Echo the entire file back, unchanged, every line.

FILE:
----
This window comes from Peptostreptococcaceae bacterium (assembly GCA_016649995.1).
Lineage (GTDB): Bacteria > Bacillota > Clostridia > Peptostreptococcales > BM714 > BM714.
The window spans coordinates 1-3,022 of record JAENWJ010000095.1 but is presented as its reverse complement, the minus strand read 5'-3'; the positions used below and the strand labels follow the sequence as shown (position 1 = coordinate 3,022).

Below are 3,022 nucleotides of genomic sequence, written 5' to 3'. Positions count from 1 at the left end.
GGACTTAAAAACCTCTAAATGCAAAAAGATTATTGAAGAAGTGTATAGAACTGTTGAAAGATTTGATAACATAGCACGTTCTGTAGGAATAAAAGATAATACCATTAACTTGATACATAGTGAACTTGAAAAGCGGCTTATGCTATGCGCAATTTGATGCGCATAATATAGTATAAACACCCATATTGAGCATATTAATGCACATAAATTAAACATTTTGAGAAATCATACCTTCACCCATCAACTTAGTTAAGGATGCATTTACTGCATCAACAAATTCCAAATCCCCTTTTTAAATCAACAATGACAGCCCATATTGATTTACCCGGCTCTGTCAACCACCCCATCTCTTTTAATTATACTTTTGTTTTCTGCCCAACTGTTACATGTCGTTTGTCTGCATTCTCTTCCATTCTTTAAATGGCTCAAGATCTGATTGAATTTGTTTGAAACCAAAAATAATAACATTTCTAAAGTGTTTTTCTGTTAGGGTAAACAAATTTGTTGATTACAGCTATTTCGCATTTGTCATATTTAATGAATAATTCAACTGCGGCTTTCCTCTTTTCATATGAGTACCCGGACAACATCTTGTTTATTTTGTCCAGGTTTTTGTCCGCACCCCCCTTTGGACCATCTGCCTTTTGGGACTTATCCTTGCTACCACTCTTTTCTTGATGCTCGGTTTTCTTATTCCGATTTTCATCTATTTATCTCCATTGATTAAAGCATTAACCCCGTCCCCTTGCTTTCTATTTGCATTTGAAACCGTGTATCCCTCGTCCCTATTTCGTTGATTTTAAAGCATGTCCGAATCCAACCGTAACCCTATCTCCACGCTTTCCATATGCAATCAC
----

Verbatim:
This window comes from Peptostreptococcaceae bacterium (assembly GCA_016649995.1).
Lineage (GTDB): Bacteria > Bacillota > Clostridia > Peptostreptococcales > BM714 > BM714.
The window spans coordinates 1-3,022 of record JAENWJ010000095.1 but is presented as its reverse complement, the minus strand read 5'-3'; the positions used below and the strand labels follow the sequence as shown (position 1 = coordinate 3,022).

Below are 3,022 nucleotides of genomic sequence, written 5' to 3'. Positions count from 1 at the left end.
GGACTTAAAAACCTCTAAATGCAAAAAGATTATTGAAGAAGTGTATAGAACTGTTGAAAGATTTGATAACATAGCACGTTCTGTAGGAATAAAAGATAATACCATTAACTTGATACATAGTGAACTTGAAAAGCGGCTTATGCTATGCGCAATTTGATGCGCATAATATAGTATAAACACCCATATTGAGCATATTAATGCACATAAATTAAACATTTTGAGAAATCATACCTTCACCCATCAACTTAGTTAAGGATGCATTTACTGCATCAACAAATTCCAAATCCCCTTTTTAAATCAACAATGACAGCCCATATTGATTTACCCGGCTCTGTCAACCACCCCATCTCTTTTAATTATACTTTTGTTTTCTGCCCAACTGTTACATGTCGTTTGTCTGCATTCTCTTCCATTCTTTAAATGGCTCAAGATCTGATTGAATTTGTTTGAAACCAAAAATAATAACATTTCTAAAGTGTTTTTCTGTTAGGGTAAACAAATTTGTTGATTACAGCTATTTCGCATTTGTCATATTTAATGAATAATTCAACTGCGGCTTTCCTCTTTTCATATGAGTACCCGGACAACATCTTGTTTATTTTGTCCAGGTTTTTGTCCGCACCCCCCTTTGGACCATCTGCCTTTTGGGACTTATCCTTGCTACCACTCTTTTCTTGATGCTCGGTTTTCTTATTCCGATTTTCATCTATTTATCTCCATTGATTAAAGCATTAACCCCGTCCCCTTGCTTTCTATTTGCATTTGAAACCGTGTATCCCTCGTCCCTATTTCGTTGATTTTAAAGCATGTCCGAATCCAACCGTAACCCTATCTCCACGCTTTCCATATGCAATCAC